newcomers - the two communities began arriving as refugees from Ottoman
Turkey two centuries ago. 

Hayk Meltonyan, a local member of the Georgian parliament, says the
longstanding residents just want to see some order imposed to a chaotic
migration process. "The only thing that we want is to stop the mass
resettlement temporarily," he said. "We need to take a look at the
issues, and provide legal arrangements for the lives of those who have
already moved to Tsalka." 

Other local officials also believe the resettlement programme has been
mismanaged. The scheme to move communities away from mountain areas
prone to landslides and avalanches started up in 1988, when Georgia was
still part of the Soviet Union. 

The demand remains high - the ministry for refugees and resettlement
estimates that about 200,000 people in the highlands of Ajaria alone
need to be relocated to lower-risk areas.

But not enough new homes have been built for the settlers, and it is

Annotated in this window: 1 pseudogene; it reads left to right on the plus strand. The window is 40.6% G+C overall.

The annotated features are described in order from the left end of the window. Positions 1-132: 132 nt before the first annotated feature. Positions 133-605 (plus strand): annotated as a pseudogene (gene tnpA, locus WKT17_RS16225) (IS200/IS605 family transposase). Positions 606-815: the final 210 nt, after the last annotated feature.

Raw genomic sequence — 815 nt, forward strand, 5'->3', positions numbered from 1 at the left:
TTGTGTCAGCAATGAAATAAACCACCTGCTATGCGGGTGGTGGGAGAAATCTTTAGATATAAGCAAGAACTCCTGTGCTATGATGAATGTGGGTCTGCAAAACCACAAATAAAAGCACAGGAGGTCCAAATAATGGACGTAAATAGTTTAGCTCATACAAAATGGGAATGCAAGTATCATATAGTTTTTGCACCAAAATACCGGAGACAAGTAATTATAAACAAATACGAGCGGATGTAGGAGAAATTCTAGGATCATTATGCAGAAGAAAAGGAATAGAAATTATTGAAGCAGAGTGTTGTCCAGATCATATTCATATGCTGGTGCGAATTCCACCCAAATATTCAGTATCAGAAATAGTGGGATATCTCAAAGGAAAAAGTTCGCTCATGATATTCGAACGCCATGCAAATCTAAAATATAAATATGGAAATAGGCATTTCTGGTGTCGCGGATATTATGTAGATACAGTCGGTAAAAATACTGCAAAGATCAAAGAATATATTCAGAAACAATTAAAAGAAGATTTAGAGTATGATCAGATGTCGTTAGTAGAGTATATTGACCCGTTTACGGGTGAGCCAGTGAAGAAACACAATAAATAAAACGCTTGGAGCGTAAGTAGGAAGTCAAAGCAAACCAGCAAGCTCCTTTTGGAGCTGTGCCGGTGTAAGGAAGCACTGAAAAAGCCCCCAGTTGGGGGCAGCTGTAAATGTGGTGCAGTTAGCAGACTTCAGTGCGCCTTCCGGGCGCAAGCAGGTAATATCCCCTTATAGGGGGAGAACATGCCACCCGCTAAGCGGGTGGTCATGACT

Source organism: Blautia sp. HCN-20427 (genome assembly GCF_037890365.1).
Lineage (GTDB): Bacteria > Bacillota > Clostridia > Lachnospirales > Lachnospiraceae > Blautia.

only in the last six years that the authorities have started buying
existing houses. Impatient settlers have simply moved into unoccupied
homes, often in Greek villages, and tilling the farmland.  

As a result, desperate migrants started illegally occupying houses and
farmland, mostly in Greek villages. Others find themselves in a
subordinate position as tenants on land owned by the original residents,
and the situation is worsened by the lack of clearly regulated ownership
and distribution of farming land

There has also been an upsurge in crime, which gets blamed on the
newcomers.

"The fact is that both the local population and the migrants are
hostages to the government's lack of professionalism and concern," said
Tsalka district administration chief Mikheil Tskitishvili.

According to district police chief Zurab Keshelashvili, "There is zero
criminality among the local population, with the exception of minor